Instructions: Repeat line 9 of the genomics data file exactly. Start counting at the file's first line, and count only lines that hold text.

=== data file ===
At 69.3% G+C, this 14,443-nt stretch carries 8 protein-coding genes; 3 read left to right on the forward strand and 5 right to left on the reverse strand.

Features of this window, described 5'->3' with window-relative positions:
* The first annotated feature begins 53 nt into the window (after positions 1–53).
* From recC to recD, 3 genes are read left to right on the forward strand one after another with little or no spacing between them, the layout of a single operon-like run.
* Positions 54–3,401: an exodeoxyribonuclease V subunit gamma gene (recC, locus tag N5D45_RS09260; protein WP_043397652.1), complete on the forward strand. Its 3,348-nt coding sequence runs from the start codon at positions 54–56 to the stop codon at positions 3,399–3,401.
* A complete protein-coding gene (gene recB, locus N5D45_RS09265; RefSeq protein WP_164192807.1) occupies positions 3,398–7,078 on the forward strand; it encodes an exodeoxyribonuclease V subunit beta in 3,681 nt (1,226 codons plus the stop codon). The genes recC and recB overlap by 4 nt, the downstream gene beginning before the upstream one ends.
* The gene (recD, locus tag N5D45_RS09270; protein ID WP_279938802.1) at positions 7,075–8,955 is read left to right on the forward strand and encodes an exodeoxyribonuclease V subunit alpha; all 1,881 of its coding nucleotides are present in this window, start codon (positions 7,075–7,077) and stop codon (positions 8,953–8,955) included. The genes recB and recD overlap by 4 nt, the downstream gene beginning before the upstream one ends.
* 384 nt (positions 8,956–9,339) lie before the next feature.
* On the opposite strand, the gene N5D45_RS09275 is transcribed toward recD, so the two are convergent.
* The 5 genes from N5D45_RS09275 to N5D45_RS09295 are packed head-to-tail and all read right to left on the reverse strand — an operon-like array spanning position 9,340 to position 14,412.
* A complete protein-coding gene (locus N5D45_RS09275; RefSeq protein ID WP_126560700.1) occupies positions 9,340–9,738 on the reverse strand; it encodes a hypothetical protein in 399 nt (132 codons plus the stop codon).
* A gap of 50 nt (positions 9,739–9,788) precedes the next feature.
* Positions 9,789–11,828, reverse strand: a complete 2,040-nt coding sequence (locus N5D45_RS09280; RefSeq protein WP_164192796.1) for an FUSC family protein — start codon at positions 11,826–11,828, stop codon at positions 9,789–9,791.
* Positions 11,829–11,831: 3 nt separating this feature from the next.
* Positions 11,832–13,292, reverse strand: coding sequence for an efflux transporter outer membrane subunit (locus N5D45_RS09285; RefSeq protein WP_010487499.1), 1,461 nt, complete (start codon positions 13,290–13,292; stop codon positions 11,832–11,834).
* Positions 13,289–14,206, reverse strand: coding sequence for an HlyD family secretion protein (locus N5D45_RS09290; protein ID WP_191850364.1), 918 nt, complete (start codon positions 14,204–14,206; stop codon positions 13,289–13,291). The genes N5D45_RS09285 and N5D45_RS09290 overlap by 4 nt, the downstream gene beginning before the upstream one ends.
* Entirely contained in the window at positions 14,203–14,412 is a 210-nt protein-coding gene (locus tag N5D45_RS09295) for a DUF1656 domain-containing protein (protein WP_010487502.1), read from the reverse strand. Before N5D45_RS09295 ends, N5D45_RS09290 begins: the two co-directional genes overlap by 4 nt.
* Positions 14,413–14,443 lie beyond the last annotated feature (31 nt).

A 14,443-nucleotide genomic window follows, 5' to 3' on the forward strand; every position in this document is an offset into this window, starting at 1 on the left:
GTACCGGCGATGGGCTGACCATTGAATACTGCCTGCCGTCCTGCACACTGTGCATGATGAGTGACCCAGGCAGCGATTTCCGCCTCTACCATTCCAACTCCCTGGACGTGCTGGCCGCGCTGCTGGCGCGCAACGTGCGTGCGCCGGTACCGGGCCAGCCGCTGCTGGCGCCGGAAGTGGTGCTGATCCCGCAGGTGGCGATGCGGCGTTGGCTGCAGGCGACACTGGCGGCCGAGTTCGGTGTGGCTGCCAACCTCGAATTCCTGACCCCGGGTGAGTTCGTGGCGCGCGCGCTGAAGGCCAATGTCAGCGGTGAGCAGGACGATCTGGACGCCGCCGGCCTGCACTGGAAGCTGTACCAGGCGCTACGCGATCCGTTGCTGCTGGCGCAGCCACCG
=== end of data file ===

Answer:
* On the opposite strand, the gene N5D45_RS09275 is transcribed toward recD, so the two are convergent.